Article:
Vitamins | Types of Vitamins | Source & Functions

In this article, we will know about Vitamins, types of vitamins such as Fat-soluble and water-soluble vitamins, Vitamin A, D, E, and K. We will also know role and functions, sources, daily recommended requirement, and deficiency. 

What are Vitamins?

Vitamins are micronutrients which are essential in small amounts for normal body function such as maintenance, growth, development, and production. Most of the vitamins are made by plants with the help of sunlight. They are organic compounds distinct from proteins, carbohydrates, and fats. They act as biological regulators and metabolic regulators. Vitamins cannot be synthesized in the body except vitamin D and vitamin K which can be synthesized in the body. There are about 30 different types of vitamins described so far.
Vitamins, Types of Vitamins, Source, Role, and Functions,

Types of Vitamins

Vitamins are generally divided into two groups:
1. Fat-soluble vitamins: There are four types of fat-soluble vitamins such as A, D, E, and K. These vitamins are stored in fatty tissues and liver for long period of time because you do not need them every day and the body can use these vitamins stores for future use. They do not dissolve in water but dissolve in fat. If these are taken in excess, they cause a condition of toxicity and adverse reaction. Each of the fat-soluble vitamins has multiple functions in the body.

2. Water-soluble vitamins: The water-soluble vitamins are B1(thiamin), B2(riboflavin), B3(niacin), B5(pantothenic acid), B6(pyridoxine), B12(cyanocobalamin), C(ascorbic acid), biotin, and folic acid. These vitamins are easily absorbed directly into the bloodstream. Once absorbed, they circulate in the body and are available when needed for body function.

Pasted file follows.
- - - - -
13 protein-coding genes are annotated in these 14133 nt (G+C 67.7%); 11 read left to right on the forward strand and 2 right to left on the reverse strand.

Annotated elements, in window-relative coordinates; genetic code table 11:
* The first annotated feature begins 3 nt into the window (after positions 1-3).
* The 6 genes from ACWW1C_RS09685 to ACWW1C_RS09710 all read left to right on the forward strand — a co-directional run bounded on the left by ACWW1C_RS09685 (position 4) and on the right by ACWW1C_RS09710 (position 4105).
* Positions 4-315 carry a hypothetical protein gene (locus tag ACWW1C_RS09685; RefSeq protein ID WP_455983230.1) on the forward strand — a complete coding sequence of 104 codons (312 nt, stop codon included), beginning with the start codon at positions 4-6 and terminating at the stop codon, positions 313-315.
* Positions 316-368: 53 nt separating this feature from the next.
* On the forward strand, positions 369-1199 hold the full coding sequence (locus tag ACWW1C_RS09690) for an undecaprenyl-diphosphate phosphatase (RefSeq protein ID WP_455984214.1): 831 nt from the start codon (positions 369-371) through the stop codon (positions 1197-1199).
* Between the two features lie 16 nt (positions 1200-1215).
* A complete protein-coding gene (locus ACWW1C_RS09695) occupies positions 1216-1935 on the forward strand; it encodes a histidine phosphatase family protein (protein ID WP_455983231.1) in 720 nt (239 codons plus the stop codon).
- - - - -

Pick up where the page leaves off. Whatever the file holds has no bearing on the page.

Most of the water-soluble vitamins are not stored in the large amounts for a long period of time. If water-soluble vitamins are the excess amount in the body, they have washed away from the body via urine.
Let's discuss first fat-soluble vitamin one by one in detail.

Vitamin A (Retinol)

What Is Vitamin A?
➲ Vitamin A, also called retinol, was discovered by Mc Collum and Davis but was isolated by Holmes. It is also known as an anti-infection
➲ Vitamin-A can be found in fruits, vegetables, eggs, milk, butter, meat, and fish. 
➲ It can be synthesized in the liver from yellow and red carotenoid pigments.
➲ It forms the retinal pigments such as rhodopsin of rod cells and codopsin of cone cells of the retina.
➲ It is required for normal growth of children.

Role and functions of Vitamin A

Each vitamin has some specific function. Some are used more widely than others and are needed in large amounts. The specific function and role of vitamin A are given below.

1. Vitamin A is required for the maintenance of normal night vision.
2. It helps in maintaining the healthy immune system.
3. It also helps in repairing and growing the skin, hair, nail, cornea of the eye.
4. Vitamin A is involved in the development of sperm and organs.
5. It also involves in the formation and maintenance of the teeth, bones, tissues, white blood cells, and the immune system. 
6. It maintains normal, living secretory epithelia in mucous membranes and glands.

Source of Vitamin A

Sources of vitamin A are Chicken liver, fish oil, cheese, milk, egg yolk, carrot juice, green vegetables, Ghee, butter, tomatoes, papaya, guava, orange, sweet potato, mango etc.

Recommended Daily intake

The recommended daily requirement of vitamin A is 900 micrograms(mcg) for adult men, 700 mcg for women, 770 mcg for during pregnancy, and 1300 mcg during breastfeeding.